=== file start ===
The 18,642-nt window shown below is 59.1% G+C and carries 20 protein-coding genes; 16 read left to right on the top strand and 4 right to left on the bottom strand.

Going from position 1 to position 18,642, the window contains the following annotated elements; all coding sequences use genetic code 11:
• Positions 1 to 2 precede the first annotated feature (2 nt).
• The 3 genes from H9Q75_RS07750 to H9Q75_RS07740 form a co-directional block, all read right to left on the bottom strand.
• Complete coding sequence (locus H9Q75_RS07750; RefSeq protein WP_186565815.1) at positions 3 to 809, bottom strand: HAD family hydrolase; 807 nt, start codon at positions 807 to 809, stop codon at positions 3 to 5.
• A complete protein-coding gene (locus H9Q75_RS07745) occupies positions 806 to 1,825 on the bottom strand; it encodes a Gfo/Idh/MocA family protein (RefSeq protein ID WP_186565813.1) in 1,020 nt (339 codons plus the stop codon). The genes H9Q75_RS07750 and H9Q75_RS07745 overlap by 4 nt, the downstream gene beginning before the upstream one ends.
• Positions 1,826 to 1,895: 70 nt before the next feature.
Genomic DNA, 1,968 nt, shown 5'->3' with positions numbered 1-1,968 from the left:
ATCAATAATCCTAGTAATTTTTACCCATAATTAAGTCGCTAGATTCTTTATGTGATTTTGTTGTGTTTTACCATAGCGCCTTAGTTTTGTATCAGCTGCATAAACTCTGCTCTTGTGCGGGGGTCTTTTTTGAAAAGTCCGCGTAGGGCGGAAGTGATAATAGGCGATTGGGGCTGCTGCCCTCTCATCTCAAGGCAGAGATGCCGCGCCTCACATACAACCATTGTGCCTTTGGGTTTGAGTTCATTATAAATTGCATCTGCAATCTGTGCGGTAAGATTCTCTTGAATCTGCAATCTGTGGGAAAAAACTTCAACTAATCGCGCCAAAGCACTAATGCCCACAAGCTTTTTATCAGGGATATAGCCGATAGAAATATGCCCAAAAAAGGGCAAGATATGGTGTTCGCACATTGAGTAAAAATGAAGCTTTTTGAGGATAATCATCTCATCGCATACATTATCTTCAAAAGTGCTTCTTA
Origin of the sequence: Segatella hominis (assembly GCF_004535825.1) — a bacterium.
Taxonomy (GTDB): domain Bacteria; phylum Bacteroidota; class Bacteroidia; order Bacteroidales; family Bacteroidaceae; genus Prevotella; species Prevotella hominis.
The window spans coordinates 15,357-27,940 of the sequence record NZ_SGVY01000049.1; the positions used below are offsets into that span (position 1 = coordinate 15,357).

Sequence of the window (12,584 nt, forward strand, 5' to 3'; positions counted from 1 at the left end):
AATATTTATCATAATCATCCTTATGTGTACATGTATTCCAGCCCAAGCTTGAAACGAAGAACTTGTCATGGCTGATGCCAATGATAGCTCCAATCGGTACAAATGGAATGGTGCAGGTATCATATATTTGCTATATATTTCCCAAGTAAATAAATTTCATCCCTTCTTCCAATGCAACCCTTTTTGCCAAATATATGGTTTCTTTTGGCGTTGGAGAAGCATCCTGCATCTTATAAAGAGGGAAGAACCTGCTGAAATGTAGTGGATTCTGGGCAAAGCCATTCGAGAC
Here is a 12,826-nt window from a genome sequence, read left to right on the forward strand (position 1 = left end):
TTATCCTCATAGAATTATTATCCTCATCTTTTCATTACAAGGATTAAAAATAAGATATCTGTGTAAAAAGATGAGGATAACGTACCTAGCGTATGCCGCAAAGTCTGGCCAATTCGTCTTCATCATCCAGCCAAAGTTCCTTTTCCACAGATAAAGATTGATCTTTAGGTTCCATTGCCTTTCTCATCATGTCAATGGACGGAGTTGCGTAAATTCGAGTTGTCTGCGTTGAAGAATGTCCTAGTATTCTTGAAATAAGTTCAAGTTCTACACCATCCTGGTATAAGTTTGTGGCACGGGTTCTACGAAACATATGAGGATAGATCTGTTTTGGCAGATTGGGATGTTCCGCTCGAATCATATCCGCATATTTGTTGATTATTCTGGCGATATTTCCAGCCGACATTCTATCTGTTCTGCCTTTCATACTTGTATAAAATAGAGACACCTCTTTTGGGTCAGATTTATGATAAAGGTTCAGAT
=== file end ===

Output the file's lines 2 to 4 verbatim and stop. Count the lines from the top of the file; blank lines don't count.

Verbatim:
Going from position 1 to position 18,642, the window contains the following annotated elements; all coding sequences use genetic code 11:
• Positions 1 to 2 precede the first annotated feature (2 nt).
• The 3 genes from H9Q75_RS07750 to H9Q75_RS07740 form a co-directional block, all read right to left on the bottom strand.